The Invisible Gorila
A talent show is an event that participants perform their specific talents in order to win the first prize. Singing talent shows are quite popular lately because they don’t require participants to be in certain ages or professions. Talent shows are very entertaining so that people start to pay attention to them. In fact, in talent shows, not only contestants, but also judges and audiences, always project illusions. They misperceive something might not exist. In book The Invisible Gorilla, Christopher Chabris and Daniel Simons investigate six illusions that happen everyday in people’s lives.
They use a lot of examples and scientific experiments to explain how different illusions affect people and reveal that human being’s thoughts are suffered from illusions. Among those six illusions in the book, illusion of confident, illusion of knowledge and illusion of cause have the biggest effect in talent shows. Contestants experience the illusion of confidence because they have unjustified confidence in their own abilities and they are not aware of their lack of skills. Some contestants don’t have skills but they act very confidently.
Chabris and Simons state in Chapter 3, “In fact, those who are the least skilled are the most likely to think better of themselves than they should” (86). Least skilled contestants probably have never done anything relevant to music. They attend talent shows because they like singing or they want to be proved by aud iences. For example, in 2003, a student William Hung who was studying in civil engineering at Berkeley participated in “American Idol”. Since he couldn’t sing and dance, his performance was funny and everyone was making fun of him. However, he was very confident and he thought he was doing his best.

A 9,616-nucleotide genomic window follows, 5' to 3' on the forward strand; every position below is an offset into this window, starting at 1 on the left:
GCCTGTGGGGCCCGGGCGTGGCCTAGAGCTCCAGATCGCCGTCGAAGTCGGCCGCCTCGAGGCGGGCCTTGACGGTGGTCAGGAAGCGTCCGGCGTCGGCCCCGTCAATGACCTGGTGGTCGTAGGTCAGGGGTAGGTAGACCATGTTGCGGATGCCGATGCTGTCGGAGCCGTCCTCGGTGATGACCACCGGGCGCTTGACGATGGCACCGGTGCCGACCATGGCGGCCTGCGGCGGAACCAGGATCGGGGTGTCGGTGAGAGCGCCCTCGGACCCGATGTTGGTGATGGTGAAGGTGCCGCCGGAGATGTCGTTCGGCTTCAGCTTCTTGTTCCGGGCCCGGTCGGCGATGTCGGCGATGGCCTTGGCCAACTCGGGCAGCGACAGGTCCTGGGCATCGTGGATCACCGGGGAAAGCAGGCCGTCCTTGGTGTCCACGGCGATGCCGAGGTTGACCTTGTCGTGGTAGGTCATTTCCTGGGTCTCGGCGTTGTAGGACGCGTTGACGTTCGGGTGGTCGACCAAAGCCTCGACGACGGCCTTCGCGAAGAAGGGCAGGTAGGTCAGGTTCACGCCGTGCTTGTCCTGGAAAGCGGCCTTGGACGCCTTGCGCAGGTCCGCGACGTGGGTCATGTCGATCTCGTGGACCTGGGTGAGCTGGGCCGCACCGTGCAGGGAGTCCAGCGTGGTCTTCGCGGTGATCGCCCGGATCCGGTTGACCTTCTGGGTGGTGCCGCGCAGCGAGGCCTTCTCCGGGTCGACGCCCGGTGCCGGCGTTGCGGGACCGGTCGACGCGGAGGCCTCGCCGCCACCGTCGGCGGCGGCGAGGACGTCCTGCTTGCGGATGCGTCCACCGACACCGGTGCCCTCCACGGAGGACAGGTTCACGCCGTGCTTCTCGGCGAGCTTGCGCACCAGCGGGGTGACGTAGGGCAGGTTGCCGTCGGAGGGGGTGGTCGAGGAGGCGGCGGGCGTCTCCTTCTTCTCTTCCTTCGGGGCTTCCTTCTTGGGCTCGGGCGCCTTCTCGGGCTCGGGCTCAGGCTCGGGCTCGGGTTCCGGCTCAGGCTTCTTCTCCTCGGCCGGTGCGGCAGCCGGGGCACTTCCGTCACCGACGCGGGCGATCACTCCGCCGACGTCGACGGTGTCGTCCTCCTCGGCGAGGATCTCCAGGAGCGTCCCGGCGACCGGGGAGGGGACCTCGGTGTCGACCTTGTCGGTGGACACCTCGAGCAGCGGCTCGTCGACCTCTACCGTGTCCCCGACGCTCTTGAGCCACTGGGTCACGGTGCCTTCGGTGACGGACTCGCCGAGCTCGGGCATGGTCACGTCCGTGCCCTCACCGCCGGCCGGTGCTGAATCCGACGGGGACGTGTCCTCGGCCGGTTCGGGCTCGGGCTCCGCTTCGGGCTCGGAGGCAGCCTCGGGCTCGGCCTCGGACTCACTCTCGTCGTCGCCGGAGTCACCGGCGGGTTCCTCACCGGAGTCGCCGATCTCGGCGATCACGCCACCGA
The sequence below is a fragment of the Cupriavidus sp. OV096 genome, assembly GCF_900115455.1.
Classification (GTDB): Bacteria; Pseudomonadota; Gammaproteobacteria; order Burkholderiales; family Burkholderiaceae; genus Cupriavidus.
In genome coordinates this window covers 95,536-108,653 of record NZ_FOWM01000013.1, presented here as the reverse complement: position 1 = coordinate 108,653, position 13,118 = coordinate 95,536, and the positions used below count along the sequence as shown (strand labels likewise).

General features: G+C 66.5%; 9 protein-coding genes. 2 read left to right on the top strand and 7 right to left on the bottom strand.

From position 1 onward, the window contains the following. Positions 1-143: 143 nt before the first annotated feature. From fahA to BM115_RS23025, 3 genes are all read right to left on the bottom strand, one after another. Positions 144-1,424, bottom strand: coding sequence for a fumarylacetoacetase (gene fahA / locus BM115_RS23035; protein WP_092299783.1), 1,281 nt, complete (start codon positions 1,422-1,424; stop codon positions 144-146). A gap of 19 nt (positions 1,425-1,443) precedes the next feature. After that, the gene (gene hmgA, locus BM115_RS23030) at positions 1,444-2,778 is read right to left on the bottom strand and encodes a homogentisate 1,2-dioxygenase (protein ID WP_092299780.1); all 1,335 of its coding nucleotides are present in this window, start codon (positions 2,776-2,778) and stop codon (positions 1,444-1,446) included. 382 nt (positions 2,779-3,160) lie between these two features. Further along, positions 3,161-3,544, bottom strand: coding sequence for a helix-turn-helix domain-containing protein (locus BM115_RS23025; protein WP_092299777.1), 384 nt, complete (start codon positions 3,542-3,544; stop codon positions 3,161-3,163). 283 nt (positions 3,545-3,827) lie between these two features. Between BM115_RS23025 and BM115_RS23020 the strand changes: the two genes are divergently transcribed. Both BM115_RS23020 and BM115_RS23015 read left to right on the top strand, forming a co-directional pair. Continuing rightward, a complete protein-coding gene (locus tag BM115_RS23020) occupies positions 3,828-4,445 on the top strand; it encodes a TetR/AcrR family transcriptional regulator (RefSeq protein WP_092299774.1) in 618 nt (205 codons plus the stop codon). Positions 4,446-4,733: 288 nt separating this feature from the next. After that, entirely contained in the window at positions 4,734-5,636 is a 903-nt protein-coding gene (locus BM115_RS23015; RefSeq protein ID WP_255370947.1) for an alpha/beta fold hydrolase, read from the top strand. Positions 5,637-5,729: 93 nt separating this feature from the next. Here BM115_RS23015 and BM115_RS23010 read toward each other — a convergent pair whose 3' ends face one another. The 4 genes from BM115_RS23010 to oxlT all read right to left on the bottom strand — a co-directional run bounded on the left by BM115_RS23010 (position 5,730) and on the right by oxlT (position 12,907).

Indeed, when people are interested in something or just started doing something, they are more likely to feel confident because they don’t know much about it. Furthermore, least skilled contestants don’t realize their actual competence. They mistake their confidence as real competence. When performing on stage, they think that even though they have not been trained before, their personalities or appearance can draw audiences’ attention. When constantans experience illusion of confidence, they are so confident that neglect the fact that they don’t have abilities of performing.
Except for contestants, audiences experience illusion of confidence as well. Not acting confidently doesn’t mean a person has no ability. Yet sometimes audiences automatically treat confidence as a mark of actual competence of contestants. For example, when two contestants who have similar level of skills are performing on stage, audiences consider the one who looks more confident is better than the other. In 2007, there was a Taiwanese singing talent show called “One million Star. ” Jam Hsiao was one of those contestants and he was quiet when asked questions.